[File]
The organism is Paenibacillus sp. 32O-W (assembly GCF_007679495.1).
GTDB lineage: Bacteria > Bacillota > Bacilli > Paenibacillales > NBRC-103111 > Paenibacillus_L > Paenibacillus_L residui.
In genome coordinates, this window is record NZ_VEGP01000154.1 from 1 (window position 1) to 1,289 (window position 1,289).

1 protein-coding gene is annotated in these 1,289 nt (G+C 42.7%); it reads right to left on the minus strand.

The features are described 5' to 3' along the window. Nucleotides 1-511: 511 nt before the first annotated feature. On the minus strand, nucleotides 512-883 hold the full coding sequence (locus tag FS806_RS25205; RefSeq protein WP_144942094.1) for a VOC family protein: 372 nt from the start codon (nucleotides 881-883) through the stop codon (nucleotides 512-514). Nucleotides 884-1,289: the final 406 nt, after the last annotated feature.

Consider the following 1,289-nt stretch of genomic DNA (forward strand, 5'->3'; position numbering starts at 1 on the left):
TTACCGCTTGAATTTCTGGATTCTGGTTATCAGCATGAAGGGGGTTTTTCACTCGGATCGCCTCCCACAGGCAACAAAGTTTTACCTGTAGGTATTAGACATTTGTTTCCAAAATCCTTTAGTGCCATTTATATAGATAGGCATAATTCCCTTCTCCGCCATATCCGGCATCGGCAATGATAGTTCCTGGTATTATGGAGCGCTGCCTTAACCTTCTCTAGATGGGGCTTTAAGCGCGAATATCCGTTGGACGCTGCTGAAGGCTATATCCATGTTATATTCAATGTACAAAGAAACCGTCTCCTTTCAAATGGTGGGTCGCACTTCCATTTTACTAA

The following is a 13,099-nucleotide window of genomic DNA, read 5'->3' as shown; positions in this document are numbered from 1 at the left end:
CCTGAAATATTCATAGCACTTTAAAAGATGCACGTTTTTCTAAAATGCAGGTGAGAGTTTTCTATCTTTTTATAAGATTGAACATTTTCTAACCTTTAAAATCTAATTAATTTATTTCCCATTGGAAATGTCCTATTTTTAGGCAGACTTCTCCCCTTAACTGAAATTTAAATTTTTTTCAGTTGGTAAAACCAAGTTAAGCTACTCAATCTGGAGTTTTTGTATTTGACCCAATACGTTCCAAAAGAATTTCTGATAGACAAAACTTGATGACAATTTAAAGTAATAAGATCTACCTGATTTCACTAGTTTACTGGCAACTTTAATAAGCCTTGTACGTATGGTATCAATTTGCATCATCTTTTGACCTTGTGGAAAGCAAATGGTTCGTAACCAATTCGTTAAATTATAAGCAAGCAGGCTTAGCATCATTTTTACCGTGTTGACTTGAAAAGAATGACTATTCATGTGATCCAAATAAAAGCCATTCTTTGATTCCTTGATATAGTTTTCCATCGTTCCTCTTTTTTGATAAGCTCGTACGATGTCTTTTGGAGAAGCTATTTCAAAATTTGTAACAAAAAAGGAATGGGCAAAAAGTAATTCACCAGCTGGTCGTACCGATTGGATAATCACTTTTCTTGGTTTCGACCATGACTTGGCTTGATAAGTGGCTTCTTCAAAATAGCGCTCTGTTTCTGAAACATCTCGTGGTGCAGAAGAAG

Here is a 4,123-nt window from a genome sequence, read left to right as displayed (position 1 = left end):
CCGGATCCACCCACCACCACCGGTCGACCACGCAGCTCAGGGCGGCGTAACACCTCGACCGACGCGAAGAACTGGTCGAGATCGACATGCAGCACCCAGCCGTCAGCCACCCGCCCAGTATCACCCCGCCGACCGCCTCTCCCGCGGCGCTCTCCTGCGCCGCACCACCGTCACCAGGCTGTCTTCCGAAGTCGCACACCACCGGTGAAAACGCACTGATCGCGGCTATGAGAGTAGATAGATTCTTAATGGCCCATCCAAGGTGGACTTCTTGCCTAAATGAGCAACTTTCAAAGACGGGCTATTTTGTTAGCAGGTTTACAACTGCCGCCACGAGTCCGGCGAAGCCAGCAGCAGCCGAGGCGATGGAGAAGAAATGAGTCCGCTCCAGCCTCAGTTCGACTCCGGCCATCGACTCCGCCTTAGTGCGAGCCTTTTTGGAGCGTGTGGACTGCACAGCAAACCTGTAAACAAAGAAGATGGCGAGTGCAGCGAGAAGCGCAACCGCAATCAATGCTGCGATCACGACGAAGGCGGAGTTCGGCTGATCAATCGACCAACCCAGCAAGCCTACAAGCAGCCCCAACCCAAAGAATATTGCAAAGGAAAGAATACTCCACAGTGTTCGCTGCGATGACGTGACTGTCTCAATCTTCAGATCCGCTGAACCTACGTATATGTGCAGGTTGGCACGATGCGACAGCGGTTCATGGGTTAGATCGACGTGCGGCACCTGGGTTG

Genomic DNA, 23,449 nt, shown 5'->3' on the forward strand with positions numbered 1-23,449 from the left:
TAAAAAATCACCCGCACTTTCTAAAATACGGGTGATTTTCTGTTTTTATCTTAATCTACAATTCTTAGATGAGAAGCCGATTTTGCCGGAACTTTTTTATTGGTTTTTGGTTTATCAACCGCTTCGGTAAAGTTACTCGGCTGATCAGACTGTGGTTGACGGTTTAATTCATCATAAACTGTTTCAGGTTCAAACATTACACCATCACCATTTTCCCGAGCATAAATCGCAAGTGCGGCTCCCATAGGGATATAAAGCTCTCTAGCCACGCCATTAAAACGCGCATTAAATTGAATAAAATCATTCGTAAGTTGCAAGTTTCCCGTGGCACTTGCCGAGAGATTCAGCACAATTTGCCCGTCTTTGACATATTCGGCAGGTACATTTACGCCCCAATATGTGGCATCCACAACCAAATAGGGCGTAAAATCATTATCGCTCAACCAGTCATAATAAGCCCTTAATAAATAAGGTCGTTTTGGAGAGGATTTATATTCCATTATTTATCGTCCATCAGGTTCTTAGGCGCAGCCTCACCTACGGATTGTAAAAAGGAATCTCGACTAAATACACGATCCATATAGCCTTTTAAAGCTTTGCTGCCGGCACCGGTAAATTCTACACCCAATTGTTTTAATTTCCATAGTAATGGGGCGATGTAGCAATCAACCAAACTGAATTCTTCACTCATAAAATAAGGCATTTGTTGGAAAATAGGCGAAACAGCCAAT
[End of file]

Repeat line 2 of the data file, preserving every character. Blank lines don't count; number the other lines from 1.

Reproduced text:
GTDB lineage: Bacteria > Bacillota > Bacilli > Paenibacillales > NBRC-103111 > Paenibacillus_L > Paenibacillus_L residui.